When the pre-conditioning signals are turned off from input lines 130a and 131a, and the word line is turned on, the matrix cell 55 charges the bit-lines 90 and 92 to whatever the state of the cell. Once again, for all of the reasons given heretofore, each transistor of the complementary pair of transistors in the bit-line equalizer gate 125 has a ratio of current carrying capacity or β equal to one so that rise times and fall times through the equalizer are substantially the same.
When the word line 70 signal is raised or set to 0.8 volts and the complementary word line 71 is set to zero volts, n-channel transistors 76 and 81 are turned on and p-channel transistors 77, 82 are turned on. When writing a "1" into the cell, the bit-line 90 will be at 0.8 volts while the complementary bit line 92 will be set at zero volts. This will cause a "1" to be written into the memory cell portion or matrix 55 of cells 61, 62, 67, 66 Thus to write into the matrix of cells or memory cell portion 55, both word line and bit lines must be high, and the complements must be low or "0." To write a "0" into the memory cell portion 55, merely set word line 70 to 0.8 volts, and bit line 90 to zero volts and complement word line 71 to 0 volts and complement bit line 92 to 0.8 volts.
In this connection, when a 1 is stored in the memory cell, transistor 62 is turned off (0.8 volts at gate) and transistor 61 is turned on (0.8 volts at its gate). This means that the drains of transistors 62 and 61, which are connected, are at zero volts while the drains of transistors 67 and 66 are interconnected and at 0.8 volts.
Thus, by employing complementary MOS transistor types with a β equal to one; employing back-gate bias on the transistors through the appropriate n-wells and p-wells, a low voltage memory scheme is achieved.
Although a preferred embodiment of the invention has been described with a certain degree of particularity, it should be recognized that elements thereof may be altered by person(s) skilled in the art without departing from the spirit and scope of the invention as hereinafter set forth in the following claims.
|Cited Patent||Filing date||Publication date||Applicant||Title|
|US5523966 *||Sep 18, 1995||Jun 4, 1996||Hitachi, Ltd.||Memory cell and a memory device having reduced soft error|
|US5526303 *||Nov 30, 1993||Jun 11, 1996||Fujitsu Limited||Semiconductor memory device having SRAM cells|
|US5623440 *||Apr 13, 1995||Apr 22, 1997||Solidas Corporation||Multiple-bit random access memory cell|
|1||*||Sung Mo Kang and Yusuf Leblebici, CMOS Digital Integrated Circuits; Analysis & Design , McGraw Hill, 1995, Chapter 2.|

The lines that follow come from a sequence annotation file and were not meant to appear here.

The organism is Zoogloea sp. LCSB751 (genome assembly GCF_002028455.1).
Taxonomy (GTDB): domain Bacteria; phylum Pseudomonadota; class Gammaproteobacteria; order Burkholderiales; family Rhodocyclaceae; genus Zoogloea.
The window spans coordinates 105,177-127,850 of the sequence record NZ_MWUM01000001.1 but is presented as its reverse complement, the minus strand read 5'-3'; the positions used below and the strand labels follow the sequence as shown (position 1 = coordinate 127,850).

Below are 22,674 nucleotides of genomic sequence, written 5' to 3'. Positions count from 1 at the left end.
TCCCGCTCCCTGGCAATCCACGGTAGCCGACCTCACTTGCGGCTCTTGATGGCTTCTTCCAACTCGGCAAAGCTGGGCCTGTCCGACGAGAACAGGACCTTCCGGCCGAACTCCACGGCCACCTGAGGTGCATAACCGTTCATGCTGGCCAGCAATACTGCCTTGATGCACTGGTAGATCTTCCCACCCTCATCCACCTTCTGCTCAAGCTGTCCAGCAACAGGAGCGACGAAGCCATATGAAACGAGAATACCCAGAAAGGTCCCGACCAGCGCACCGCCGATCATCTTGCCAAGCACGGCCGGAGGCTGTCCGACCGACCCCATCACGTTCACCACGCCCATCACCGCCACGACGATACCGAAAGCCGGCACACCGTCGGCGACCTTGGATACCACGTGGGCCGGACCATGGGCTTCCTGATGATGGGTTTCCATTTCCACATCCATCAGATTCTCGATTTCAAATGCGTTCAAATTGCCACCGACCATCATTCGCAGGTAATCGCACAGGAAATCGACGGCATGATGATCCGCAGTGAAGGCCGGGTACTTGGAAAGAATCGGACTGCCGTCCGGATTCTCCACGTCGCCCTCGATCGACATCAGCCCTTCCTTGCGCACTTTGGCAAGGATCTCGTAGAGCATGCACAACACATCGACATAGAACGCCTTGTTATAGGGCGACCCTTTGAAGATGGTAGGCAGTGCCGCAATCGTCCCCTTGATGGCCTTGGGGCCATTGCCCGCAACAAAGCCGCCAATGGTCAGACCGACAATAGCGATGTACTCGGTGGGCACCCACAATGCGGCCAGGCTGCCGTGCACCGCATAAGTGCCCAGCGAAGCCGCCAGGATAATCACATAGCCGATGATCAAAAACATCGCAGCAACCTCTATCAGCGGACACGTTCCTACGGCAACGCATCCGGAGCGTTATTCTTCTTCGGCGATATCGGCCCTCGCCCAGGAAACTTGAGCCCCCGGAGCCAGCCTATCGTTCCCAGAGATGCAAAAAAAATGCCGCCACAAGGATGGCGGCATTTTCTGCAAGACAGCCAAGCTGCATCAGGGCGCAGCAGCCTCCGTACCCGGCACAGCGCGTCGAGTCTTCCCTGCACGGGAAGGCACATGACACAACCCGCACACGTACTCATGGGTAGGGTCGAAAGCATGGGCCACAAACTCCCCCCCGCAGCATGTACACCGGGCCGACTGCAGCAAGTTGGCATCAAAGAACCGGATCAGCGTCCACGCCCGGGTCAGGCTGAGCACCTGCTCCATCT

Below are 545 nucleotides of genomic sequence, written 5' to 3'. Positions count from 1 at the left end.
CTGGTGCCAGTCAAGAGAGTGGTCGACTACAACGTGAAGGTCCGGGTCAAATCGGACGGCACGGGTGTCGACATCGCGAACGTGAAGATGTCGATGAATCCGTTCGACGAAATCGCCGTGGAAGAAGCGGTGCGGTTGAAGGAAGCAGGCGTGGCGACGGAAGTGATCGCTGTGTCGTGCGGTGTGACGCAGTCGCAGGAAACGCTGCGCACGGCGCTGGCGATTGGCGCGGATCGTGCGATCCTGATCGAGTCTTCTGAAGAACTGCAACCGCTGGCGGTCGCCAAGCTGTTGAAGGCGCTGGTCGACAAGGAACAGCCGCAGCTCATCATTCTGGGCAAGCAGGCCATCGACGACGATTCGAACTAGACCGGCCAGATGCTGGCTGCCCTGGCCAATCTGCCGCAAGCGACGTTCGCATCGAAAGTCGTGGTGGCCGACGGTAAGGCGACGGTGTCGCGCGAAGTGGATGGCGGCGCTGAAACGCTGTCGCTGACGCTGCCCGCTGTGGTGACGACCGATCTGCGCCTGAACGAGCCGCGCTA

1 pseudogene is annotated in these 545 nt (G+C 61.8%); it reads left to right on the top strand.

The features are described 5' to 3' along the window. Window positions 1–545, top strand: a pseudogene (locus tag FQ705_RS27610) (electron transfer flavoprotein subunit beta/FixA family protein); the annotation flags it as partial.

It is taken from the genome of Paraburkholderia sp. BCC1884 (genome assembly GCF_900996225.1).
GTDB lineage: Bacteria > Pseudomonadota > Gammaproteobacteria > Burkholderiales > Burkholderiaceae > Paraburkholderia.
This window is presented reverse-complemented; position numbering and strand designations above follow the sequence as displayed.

|2||Sung-Mo Kang and Yusuf Leblebici, "CMOS Digital Integrated Circuits; Analysis & Design", McGraw-Hill, 1995, Chapter 2.|
|Citing Patent||Filing date||Publication date||Applicant||Title|
|US5881010 *||May 15, 1997||Mar 9, 1999||Stmicroelectronics, Inc.||Multiple transistor dynamic random access memory array architecture with simultaneous refresh of multiple memory cells during a read operation|
|US5943258 *||Dec 24, 1997||Aug 24, 1999||Texas Instruments Incorporated||Memory with storage cells having SOI drive and access transistors with tied floating body connections|
|US5986924 *||Jun 24, 1998||Nov 16, 1999||Nec Corporation||High-speed static RAM|
|US6061267 *||Sep 28, 1998||May 9, 2000||Texas Instruments Incorporated||Memory circuits, systems, and methods with cells using back bias to control the threshold voltage of one or more corresponding cell transistors|
|US6061268 *||Oct 27, 1999||May 9, 2000||Kuo; James B.||0.7V two-port 6T SRAM memory cell structure with single-bit-line simultaneous read-and-write access (SBLSRWA) capability using partially-depleted SOI CMOS dynamic-threshold technique|
|US6285578 *||Jan 5, 2000||Sep 4, 2001||Industrial Technology Research Institute||Hidden refresh pseudo SRAM and hidden refresh method|
|US6338157 *||Jan 29, 1999||Jan 8, 2002||Monolith Co., Ltd.||Threshold element and method of designing the same|
|US6341083 *||Nov 13, 2000||Jan 22, 2002||International Business Machines Corporation||CMOS SRAM cell with PFET passgate devices|
|US6476424 *||Feb 7, 2000||Nov 5, 2002||Sony Corporation||Semiconductor memory device|
|US6870398||Apr 24, 2003||Mar 22, 2005||Ami Semiconductor, Inc.||Distributed memory and logic circuits|
|US6925010||Jul 10, 2003||Aug 2, 2005||Texas Instruments Incorporated||Static random access memory device having decreased sensitivity to variations in channel physical characteristics|
|US7119574 *||Aug 8, 2003||Oct 10, 2006||Altera Corporation||Passage structures for use in low-voltage applications|
|US7199431 *||Oct 25, 2004||Apr 3, 2007||Taiwan Semiconductor Manufacturing Company||Semiconductor devices with reduced impact from alien particles|
|US7245521 *||Jun 30, 2005||Jul 17, 2007||Renesas Technology Corp.||Semiconductor integrated circuit device|
|US7292065||Aug 3, 2004||Nov 6, 2007||Altera Corporation||Enhanced passgate structures for reducing leakage current|
|US7336533||Jan 23, 2006||Feb 26, 2008||Freescale Semiconductor, Inc.||Electronic device and method for operating a memory circuit|